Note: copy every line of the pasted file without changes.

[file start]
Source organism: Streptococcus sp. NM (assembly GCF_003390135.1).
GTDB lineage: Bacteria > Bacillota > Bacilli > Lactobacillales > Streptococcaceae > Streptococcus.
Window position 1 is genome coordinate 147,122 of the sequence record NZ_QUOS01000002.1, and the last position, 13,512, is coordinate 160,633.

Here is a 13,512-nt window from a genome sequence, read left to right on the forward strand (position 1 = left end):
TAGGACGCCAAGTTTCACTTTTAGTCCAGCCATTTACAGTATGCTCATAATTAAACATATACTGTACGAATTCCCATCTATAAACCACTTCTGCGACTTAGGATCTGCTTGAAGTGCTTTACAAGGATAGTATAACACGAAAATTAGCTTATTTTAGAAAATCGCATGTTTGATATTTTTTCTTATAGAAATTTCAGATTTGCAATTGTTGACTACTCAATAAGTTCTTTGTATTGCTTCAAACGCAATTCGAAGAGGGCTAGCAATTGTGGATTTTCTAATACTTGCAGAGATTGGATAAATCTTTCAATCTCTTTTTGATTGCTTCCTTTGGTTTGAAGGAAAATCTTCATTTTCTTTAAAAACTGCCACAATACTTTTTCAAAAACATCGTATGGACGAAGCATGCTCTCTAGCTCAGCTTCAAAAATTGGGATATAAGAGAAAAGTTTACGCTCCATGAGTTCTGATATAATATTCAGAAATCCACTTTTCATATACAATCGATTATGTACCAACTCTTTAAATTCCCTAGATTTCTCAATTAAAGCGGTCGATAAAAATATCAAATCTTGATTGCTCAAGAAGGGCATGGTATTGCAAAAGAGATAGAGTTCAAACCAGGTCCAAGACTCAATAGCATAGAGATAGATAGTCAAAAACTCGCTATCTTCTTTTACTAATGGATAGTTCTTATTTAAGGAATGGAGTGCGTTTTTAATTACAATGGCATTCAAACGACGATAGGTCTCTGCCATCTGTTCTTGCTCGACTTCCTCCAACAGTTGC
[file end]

Source organism: Streptococcus sp. NM (assembly GCF_003390135.1).
GTDB lineage: Bacteria > Bacillota > Bacilli > Lactobacillales > Streptococcaceae > Streptococcus.
Window position 1 is genome coordinate 147,122 of the sequence record NZ_QUOS01000002.1, and the last position, 13,512, is coordinate 160,633.

Here is a 13,512-nt window from a genome sequence, read left to right on the forward strand (position 1 = left end):
TAGGACGCCAAGTTTCACTTTTAGTCCAGCCATTTACAGTATGCTCATAATTAAACATATACTGTACGAATTCCCATCTATAAACCACTTCTGCGACTTAGGATCTGCTTGAAGTGCTTTACAAGGATAGTATAACACGAAAATTAGCTTATTTTAGAAAATCGCATGTTTGATATTTTTTCTTATAGAAATTTCAGATTTGCAATTGTTGACTACTCAATAAGTTCTTTGTATTGCTTCAAACGCAATTCGAAGAGGGCTAGCAATTGTGGATTTTCTAATACTTGCAGAGATTGGATAAATCTTTCAATCTCTTTTTGATTGCTTCCTTTGGTTTGAAGGAAAATCTTCATTTTCTTTAAAAACTGCCACAATACTTTTTCAAAAACATCGTATGGACGAAGCATGCTCTCTAGCTCAGCTTCAAAAATTGGGATATAAGAGAAAAGTTTACGCTCCATGAGTTCTGATATAATATTCAGAAATCCACTTTTCATATACAATCGATTATGTACCAACTCTTTAAATTCCCTAGATTTCTCAATTAAAGCGGTCGATAAAAATATCAAATCTTGATTGCTCAAGAAGGGCATGGTATTGCAAAAGAGATAGAGTTCAAACCAGGTCCAAGACTCAATAGCATAGAGATAGATAGTCAAAAACTCGCTATCTTCTTTTACTAATGGATAGTTCTTATTTAAGGAATGGAGTGCGTTTTTAATTACAATGGCATTCAAACGACGATAGGTCTCTGCCATCTGTTCTTGCTCGACTTCCTCCAACAGTTGC